Book Number Five – Not That Kind of Girl by Lena Dunham
It’s funny that right after reviewing Malcolm’s book this should be the one I review. I didn’t know anything about Girls’ or Lena Dunham until he brought it to my attention. I remember that I had just finished University and I had a few days off before I was back in work, so I thought I’d watch an episode or two of Girls’ needless to say I binge watched the entire first season in a day.
Lena was likeable and refreshing. To me it was a relief to see a real woman on the screen, someone who was a little shorter and had a healthy figure, in comparison to the 6ft leggy girls with perfect blonde hair (not that there’s anything wrong with that) but it was nice to see women being presented in a more realistic way, with warts and all. So when I heard she had released a novel, I couldn’t wait to get my hands on a copy.
Not That Kind of Girl is a series of essays where Lena talks about everything from sex, body image and friendships in a beautifully candid way. The thing that struck me about the book was her willingness to share even the most painful of experiences with the readers, in the hope that it would prevent it from happening to other people, or in the hope that it would wake people up to the realities of things that may have happened to them. I remember when the novel came out that a lot of people ‘spoke out’ and accused her of being sexually abusive to her younger sister, but I feel that this was people latching onto two paragraphs of the book that were not given the full or proper context of which it was written.
This is a great book; Lena’s ability to write about some rather difficult or ‘awkward’ subject matters offers a breath of fresh air to the literary world. At moments when I was reading I found myself chewing on my lower lip as I empathised with certain encounters she found herself in, being able to relate not only to her reactions but her through processes too. This book was so relatable for me to the point where I intend to write a very passionate email of thanks to her PR, in the hope it will be passed on to Lena.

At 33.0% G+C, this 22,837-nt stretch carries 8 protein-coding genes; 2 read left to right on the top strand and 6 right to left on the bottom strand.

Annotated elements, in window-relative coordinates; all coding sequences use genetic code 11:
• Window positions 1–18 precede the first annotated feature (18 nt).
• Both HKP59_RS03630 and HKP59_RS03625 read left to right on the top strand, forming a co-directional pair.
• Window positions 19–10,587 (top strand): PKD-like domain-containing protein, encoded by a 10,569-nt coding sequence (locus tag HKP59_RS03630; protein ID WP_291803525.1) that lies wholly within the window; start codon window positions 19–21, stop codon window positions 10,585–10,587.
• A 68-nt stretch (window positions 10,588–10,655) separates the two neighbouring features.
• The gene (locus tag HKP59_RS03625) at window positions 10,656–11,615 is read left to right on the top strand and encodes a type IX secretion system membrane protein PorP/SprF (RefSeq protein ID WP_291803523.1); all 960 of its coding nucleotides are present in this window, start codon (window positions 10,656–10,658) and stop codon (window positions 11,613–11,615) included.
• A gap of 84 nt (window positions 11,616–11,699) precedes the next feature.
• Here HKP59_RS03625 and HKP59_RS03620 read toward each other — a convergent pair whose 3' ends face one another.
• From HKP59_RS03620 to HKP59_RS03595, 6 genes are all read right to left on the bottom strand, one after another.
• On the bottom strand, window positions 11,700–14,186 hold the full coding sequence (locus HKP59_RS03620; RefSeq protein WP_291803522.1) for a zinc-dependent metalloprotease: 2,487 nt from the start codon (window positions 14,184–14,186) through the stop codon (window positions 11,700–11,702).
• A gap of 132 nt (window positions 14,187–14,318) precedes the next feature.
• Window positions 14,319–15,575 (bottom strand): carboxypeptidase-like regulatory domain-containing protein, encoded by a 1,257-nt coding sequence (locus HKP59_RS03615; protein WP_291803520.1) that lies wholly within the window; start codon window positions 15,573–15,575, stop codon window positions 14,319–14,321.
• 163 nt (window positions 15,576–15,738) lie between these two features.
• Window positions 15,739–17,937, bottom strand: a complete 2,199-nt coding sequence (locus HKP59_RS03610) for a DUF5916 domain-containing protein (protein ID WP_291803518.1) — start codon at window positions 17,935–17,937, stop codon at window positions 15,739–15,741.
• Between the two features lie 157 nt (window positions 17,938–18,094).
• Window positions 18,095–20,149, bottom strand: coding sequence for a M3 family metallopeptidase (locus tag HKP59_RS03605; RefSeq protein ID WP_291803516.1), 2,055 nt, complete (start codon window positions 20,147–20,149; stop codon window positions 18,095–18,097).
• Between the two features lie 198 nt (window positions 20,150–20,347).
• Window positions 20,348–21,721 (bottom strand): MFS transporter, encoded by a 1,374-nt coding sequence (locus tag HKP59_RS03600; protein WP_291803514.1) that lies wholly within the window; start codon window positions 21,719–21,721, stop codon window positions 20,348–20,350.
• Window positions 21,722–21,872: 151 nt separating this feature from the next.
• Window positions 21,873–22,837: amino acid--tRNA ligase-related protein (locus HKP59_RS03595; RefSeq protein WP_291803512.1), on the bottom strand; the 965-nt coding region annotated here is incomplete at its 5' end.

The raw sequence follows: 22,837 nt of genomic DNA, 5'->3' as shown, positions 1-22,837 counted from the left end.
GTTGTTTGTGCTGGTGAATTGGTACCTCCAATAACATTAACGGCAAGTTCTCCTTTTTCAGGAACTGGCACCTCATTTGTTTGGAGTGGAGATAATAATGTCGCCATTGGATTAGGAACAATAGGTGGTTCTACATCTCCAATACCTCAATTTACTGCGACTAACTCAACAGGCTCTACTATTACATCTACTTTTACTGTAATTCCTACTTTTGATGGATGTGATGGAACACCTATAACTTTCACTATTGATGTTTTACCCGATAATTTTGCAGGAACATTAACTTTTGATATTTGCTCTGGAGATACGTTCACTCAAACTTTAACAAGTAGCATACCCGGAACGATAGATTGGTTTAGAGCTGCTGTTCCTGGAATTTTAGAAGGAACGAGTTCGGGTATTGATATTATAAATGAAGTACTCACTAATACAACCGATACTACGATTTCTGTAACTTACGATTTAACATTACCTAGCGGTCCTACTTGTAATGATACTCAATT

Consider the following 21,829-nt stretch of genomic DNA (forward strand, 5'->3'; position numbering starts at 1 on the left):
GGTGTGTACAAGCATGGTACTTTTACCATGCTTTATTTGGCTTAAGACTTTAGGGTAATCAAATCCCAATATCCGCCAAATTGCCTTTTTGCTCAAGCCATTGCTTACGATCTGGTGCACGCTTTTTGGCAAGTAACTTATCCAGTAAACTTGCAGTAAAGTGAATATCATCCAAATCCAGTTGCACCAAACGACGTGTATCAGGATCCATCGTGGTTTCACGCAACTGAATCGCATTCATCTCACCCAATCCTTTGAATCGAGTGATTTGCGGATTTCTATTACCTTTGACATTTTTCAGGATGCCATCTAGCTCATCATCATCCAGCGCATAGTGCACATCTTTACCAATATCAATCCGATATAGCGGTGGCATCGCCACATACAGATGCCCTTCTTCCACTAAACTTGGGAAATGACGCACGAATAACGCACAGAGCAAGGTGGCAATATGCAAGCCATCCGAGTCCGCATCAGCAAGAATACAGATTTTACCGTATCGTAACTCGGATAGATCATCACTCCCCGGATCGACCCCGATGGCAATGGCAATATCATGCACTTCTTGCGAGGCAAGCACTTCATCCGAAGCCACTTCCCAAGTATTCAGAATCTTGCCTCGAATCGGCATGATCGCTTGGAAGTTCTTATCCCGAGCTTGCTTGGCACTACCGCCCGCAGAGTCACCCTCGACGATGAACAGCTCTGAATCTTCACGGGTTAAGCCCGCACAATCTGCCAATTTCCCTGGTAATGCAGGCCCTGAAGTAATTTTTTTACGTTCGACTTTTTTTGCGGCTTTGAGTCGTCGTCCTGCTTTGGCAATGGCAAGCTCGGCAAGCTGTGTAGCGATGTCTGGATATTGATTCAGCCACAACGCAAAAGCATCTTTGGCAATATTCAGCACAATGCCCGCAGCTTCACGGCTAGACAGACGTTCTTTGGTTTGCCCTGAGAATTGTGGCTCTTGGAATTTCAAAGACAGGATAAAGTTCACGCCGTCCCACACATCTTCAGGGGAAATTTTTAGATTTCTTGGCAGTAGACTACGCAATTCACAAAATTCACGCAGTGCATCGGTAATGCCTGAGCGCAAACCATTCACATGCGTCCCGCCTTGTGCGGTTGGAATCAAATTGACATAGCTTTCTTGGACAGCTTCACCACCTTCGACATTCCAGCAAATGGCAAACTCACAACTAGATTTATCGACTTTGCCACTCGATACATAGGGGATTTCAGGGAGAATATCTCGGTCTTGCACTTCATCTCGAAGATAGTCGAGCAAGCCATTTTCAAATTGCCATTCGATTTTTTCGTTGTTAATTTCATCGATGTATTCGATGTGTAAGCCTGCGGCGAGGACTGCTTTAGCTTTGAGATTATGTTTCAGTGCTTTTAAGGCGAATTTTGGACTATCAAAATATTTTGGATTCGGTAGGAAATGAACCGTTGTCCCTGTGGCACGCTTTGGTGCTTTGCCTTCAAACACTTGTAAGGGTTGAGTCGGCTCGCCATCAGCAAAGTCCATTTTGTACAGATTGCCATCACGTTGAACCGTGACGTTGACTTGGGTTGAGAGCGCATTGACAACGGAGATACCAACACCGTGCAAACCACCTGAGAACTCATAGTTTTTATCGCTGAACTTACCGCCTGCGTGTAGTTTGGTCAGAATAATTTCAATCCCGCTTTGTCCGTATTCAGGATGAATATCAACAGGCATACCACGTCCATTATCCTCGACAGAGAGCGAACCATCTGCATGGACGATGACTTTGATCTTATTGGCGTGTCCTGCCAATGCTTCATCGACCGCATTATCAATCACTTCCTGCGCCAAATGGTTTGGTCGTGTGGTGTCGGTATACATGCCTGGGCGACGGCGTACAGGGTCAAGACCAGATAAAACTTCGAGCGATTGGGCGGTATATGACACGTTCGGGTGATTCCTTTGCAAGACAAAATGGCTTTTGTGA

From the whole novel it was her essay entitled ‘Is This Even Real? Thoughts on Death and Dying’ that really struck a chord with me. I suffer from anxiety and depression and sometimes out of nowhere I suffer from panic attacks and get struck with this fear so overwhelming that it takes my breath away. When I was a child I was always fearful of my parents dying, when I was 24 I held my father’s hand as he slipped into an eternal sleep after a five-year battle with Cancer. Since then I’ve come to understand the true fragility of my own mortality and it overwhelms me, stupidly and rather ignorantly, I thought I was the only one who suffered from these moments of gut gripping fear, so to see Lena write about what I have found so difficult to put into words for years and know that I’m not alone, really means a lot. It made me feel a little saner, something I often struggle with when something so minute can seem so amplified for me.
This is a great collection of essays from a truly formidable and talented lady. A recommended read for all women out there.
‘ As a little kid, an unnamed fear would often overtake me. It wasn’t a fear of anything tangible-tigers, burglars, homelessness-and it couldn’t be solved by usual means like hugging my mother or turning on Nickelodeon shows. The feeling was cold and resided just below my stomach. It made everything around me seem unreal and unsafe.’
Star Rating out of 5: 5
Happy reading folks.